Wednesday, June 24, 2009

Democratic Scandals vs Republican Scandals

I noticed some time ago that there was a distinction in the nature of the scandals American politicians tended to get caught up in that seemed to depend on their party affiliation.

Generally speaking, Democrats have economic fairness as one of their foundational issues. There's a lot of focus on poverty, the minimum wage, unions, the "safety net", and so on.

And so what's often the nature of their scandals? Money-oriented. They take bribes, neglect to pay their own taxes, or don't pay the required taxes for their hired help.

Republicans of course are the "family values" party, with the big emphasis on the moral issues. (You can see this coming, can't you... :-)

Their scandals? Larry Craig, Mark Foley, David Vitter, Ted Haggard, and today's latest addition: conservative GOP governor and (now former) prospective presidential candidate Mark Sanford of South Carolina.

Interesting, eh? Like I said, this is just a general observation, it's easy to find Democrats in sex scandals, and Republicans in financial ones, but there just seems to be a party-dependent bias in the nature of scandals.

Those principles to which a party most strongly clings seem to also be the ones on which their weaker members seem most likely to stumble.


fabio boldrini said...

In italy the democratic had sexual and money scandal. And the republican (not realy republican... but what is more similar) had sexual and money scandal.

Italians do it better.

John Gabriel said...

Bruce Cockburn rules!

Rick said...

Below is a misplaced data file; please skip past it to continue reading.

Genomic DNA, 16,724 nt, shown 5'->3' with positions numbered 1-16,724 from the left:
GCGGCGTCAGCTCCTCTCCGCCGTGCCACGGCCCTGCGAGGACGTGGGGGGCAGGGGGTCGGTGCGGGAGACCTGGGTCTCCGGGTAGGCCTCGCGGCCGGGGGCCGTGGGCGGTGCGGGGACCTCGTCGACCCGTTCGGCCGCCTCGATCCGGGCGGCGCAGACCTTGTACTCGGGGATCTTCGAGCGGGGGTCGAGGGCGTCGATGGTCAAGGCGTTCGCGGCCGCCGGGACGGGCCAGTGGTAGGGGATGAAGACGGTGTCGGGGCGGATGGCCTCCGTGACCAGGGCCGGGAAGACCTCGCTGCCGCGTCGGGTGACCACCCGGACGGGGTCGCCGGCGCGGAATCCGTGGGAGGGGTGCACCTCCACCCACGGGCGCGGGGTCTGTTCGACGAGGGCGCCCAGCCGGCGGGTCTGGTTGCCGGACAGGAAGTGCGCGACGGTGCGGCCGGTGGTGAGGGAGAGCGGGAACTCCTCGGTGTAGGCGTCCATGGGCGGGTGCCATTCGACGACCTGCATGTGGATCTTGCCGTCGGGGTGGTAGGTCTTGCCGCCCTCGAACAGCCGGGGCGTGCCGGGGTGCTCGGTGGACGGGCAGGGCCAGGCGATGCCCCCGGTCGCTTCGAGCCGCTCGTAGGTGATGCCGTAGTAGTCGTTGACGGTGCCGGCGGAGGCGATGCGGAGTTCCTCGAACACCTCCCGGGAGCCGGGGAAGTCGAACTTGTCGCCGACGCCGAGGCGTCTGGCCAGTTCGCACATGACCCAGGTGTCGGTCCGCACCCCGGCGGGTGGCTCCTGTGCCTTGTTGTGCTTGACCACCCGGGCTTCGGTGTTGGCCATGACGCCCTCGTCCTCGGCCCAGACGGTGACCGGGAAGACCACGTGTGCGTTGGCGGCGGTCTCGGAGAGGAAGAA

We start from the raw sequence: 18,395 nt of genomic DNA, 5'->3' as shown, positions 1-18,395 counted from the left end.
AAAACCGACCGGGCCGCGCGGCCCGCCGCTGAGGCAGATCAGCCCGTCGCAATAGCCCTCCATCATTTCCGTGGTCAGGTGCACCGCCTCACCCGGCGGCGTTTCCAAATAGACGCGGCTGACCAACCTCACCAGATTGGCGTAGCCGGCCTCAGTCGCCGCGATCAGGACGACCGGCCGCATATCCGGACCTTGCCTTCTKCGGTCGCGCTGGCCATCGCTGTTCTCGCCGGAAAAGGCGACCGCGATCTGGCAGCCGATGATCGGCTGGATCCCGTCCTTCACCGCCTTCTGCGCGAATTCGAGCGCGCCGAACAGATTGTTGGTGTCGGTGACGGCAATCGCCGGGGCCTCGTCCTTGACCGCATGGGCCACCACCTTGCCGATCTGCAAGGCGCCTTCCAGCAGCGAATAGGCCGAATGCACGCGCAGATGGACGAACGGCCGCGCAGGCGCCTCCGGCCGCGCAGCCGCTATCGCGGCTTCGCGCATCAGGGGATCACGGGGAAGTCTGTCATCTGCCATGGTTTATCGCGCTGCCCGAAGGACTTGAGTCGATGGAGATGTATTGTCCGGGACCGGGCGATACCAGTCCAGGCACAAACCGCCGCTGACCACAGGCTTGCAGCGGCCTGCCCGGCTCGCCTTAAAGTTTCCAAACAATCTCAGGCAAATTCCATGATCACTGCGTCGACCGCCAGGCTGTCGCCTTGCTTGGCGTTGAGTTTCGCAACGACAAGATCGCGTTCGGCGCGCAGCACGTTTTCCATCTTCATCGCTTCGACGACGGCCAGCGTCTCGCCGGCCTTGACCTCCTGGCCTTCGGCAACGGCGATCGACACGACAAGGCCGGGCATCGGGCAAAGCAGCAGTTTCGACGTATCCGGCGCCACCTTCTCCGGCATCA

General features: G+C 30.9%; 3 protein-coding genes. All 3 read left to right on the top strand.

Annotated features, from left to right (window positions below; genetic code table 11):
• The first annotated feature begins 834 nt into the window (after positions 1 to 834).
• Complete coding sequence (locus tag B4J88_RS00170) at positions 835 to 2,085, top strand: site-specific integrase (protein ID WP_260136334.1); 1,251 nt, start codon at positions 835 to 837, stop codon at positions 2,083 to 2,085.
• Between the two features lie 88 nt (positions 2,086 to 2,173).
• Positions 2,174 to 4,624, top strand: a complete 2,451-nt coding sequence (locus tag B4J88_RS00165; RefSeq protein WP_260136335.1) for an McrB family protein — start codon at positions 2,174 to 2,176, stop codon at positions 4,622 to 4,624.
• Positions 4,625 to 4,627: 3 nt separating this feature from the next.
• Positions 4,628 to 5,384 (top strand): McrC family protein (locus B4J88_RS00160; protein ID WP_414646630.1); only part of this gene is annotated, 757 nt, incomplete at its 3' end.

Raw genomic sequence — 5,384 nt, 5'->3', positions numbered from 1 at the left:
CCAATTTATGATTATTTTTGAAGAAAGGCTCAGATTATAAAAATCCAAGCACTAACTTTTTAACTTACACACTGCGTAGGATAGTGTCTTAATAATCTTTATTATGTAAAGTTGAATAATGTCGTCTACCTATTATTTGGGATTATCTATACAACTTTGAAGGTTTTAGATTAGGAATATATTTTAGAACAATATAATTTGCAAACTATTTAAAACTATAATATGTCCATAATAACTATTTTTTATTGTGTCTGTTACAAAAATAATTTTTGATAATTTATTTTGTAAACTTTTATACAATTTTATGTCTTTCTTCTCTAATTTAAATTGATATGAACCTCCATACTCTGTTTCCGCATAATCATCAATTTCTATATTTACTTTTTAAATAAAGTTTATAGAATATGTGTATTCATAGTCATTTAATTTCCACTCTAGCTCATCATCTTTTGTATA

In my 50+ years of experience, I've lived, and worked in Italy, Ecuador, Russia, and the US. Before anything, let me tell you that in the US we complain too much... here we have heaven... believe me, it's much worse in other countries. Now, it's my recollection that people who follow the liberal way of life (liberal ethics) tend to have more inclination to bend the rules. I hate to say it, but the article is about this, although it's simplistic, and senseless to generalize, and draw conclussions, like the article does, b/c each person is different, and even the same person may act differently at different times. People are also not completely liberal or completely conservative, it's an spectrum. Also, for example, if a person voted Democrat, and wants gov. to control what people do, doesn't want free trade, etc... is this person really a liberal? On the other side, a right-wing person who is for free trade, free mkts, etc... why would we call this individual a conservative? So, in my opinion above when I said liberal or conservative I was referring to the degree of losiness in social thinking, like moral behavior. A conservative who engages in brivery, etc. is not acting in a conservative way when doing that. I found this in the web, with recent data, very interesting